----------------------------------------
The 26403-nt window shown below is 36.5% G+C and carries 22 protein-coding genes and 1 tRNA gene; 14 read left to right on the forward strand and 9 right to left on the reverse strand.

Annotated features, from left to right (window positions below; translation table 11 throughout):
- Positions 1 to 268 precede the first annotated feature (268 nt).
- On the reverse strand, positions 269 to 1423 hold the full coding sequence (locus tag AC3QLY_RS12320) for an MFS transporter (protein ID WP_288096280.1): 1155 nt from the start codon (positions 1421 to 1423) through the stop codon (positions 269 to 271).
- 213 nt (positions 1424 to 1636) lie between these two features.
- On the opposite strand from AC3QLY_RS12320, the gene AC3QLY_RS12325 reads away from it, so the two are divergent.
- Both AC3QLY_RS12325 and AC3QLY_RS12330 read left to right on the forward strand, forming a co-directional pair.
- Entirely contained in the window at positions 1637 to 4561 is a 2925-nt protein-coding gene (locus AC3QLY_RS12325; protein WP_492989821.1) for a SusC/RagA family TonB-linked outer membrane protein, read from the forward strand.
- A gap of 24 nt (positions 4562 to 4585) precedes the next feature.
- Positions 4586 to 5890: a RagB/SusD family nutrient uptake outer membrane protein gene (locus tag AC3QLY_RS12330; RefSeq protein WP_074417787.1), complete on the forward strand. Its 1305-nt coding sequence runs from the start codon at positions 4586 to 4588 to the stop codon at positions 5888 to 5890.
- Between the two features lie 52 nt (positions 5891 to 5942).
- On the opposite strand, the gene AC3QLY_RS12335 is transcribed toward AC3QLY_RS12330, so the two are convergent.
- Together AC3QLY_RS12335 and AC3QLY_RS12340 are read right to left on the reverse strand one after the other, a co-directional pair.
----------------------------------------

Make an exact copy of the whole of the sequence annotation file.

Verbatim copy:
The 26403-nt window shown below is 36.5% G+C and carries 22 protein-coding genes and 1 tRNA gene; 14 read left to right on the forward strand and 9 right to left on the reverse strand.

Annotated features, from left to right (window positions below; translation table 11 throughout):
- Positions 1 to 268 precede the first annotated feature (268 nt).
- On the reverse strand, positions 269 to 1423 hold the full coding sequence (locus tag AC3QLY_RS12320) for an MFS transporter (protein ID WP_288096280.1): 1155 nt from the start codon (positions 1421 to 1423) through the stop codon (positions 269 to 271).
- 213 nt (positions 1424 to 1636) lie between these two features.
- On the opposite strand from AC3QLY_RS12320, the gene AC3QLY_RS12325 reads away from it, so the two are divergent.
- Both AC3QLY_RS12325 and AC3QLY_RS12330 read left to right on the forward strand, forming a co-directional pair.
- Entirely contained in the window at positions 1637 to 4561 is a 2925-nt protein-coding gene (locus AC3QLY_RS12325; protein WP_492989821.1) for a SusC/RagA family TonB-linked outer membrane protein, read from the forward strand.
- A gap of 24 nt (positions 4562 to 4585) precedes the next feature.
- Positions 4586 to 5890: a RagB/SusD family nutrient uptake outer membrane protein gene (locus tag AC3QLY_RS12330; RefSeq protein WP_074417787.1), complete on the forward strand. Its 1305-nt coding sequence runs from the start codon at positions 4586 to 4588 to the stop codon at positions 5888 to 5890.
- Between the two features lie 52 nt (positions 5891 to 5942).
- On the opposite strand, the gene AC3QLY_RS12335 is transcribed toward AC3QLY_RS12330, so the two are convergent.
- Together AC3QLY_RS12335 and AC3QLY_RS12340 are read right to left on the reverse strand one after the other, a co-directional pair.